S&P Global Ratings has downgraded South Africa’s long-term foreign currency sovereign credit rating to BB+ from BBB- and its long-term local currency rating to BBB- from BBB.
Given the negative market reaction to the executive changes in Cabinet last week, this action was not entirely unexpected, although the timing has been swift.
This announcement is disappointing given the meaningful strides that South Africa has made. Over the past 18 months there has been much closer collaboration between government, business, labour and other organs of civil society to return our economy to a faster and more inclusive growth path and to promote a growth-friendly environment.
Sub-investment grade status has serious implications for all South Africans, especially the poor. It will affect people’s ability to save and invest. Policy rules may preclude hedge funds, pension funds and asset managers from investing in non-investment grade countries. The resulting economic shock may impact bond and equity markets, and consumers’ disposable incomes could also be eroded by higher inflation, interest rates and taxes. Lower disposable income means consumers have less to save and invest.
Various work streams have been set up to breathe new life into our economy to stimulate faster growth and create new jobs, and these are starting to yield positive results.
In addition, we have stable institutions that are robust in ensuring political and societal accountability.
South Africa still requires much structural reform and investment to buoy economic growth. We need growth that yields a shared prosperity, eliminates inequalities, addresses unemployment and promotes social cohesion.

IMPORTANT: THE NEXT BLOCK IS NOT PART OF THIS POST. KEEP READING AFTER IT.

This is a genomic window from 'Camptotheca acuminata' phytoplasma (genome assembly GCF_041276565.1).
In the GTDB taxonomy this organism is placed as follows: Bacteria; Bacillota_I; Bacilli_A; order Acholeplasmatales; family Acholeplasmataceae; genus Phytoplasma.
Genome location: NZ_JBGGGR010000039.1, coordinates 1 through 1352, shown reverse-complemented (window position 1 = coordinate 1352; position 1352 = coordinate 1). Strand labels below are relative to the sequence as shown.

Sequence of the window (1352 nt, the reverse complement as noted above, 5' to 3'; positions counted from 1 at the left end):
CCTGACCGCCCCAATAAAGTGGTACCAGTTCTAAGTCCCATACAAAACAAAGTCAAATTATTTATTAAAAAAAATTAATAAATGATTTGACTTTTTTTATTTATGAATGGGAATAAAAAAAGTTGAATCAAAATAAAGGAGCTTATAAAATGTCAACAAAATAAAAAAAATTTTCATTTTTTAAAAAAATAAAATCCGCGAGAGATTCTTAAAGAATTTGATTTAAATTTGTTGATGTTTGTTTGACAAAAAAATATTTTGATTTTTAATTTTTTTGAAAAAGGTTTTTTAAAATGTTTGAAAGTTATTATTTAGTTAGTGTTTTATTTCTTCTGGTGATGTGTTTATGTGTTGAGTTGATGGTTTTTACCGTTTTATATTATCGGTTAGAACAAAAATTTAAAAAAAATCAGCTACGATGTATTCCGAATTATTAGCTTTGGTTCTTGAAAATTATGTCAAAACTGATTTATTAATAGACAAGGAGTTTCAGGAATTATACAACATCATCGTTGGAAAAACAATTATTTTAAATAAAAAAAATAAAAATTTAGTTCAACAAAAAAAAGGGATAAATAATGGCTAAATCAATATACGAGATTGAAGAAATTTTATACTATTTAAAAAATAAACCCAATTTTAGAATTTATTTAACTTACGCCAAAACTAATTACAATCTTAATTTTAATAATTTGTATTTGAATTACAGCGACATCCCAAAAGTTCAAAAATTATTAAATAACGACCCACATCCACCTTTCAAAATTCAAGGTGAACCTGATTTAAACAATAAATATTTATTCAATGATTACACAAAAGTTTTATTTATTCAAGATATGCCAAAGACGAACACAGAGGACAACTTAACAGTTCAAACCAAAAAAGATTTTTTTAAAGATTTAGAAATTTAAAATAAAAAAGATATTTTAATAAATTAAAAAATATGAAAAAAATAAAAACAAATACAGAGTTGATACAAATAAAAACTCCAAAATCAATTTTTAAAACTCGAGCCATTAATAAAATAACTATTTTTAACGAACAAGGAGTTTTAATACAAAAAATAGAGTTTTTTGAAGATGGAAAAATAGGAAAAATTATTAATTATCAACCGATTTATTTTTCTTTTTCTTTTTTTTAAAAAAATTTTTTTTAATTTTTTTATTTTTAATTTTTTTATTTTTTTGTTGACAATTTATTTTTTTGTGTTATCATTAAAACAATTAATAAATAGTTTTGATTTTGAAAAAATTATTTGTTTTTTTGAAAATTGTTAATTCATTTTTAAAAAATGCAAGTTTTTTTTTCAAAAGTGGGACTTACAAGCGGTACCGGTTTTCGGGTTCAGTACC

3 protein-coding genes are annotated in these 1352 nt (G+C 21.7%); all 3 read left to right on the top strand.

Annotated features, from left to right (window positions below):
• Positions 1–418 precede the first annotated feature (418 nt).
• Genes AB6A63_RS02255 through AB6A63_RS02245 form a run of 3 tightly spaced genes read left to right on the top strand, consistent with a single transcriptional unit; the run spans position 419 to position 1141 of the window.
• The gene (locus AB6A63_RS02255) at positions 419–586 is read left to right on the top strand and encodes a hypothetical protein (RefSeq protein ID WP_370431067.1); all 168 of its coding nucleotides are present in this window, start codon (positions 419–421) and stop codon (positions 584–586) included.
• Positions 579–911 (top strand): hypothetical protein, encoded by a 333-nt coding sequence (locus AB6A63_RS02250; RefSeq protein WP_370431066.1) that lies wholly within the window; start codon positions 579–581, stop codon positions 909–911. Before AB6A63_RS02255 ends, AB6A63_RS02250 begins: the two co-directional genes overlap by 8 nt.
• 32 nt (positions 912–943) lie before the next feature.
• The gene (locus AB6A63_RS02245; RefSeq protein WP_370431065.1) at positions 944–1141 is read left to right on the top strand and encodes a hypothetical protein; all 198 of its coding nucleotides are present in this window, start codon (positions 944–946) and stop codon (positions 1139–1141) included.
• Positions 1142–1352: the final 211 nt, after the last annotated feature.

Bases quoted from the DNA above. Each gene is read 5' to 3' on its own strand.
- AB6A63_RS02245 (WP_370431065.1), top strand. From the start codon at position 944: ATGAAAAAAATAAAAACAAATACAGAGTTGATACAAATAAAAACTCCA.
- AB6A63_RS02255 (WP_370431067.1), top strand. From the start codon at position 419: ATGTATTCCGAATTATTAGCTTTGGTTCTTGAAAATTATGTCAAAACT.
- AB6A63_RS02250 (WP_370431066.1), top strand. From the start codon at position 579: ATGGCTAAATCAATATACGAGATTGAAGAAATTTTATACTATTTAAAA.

Social justice and transformation are critical so that South Africa truly becomes a country that belongs to all who live in it.
In line with the rule that South African entities cannot be rated higher than their sovereign, we expect that the rating agency will shortly take the same action on the South African banks.
It is important to note that South African banks remain financially sound and are well positioned to withstand the downgrade. We have one of the most robust banking systems in the world and were ranked second in the 2016-2017 World Economic Forum’s Global Competitiveness Index in terms of financial soundness.
We are committed to the shared future that we intend to create for our clients, our stakeholders and our people. The Group is well capitalised, has a strong liquidity position and has a sound balance sheet. As at 31 December 2016, we had total contingent liquidity amounting to R336 billion and a common equity tier 1 ratio of 13.9%; above both the minimum regulatory requirement and our internal target of 11% – 12.5% for 2017.
As Africa’s largest bank by assets, we see South Africa and Africa as its home and we are committed to driving her growth.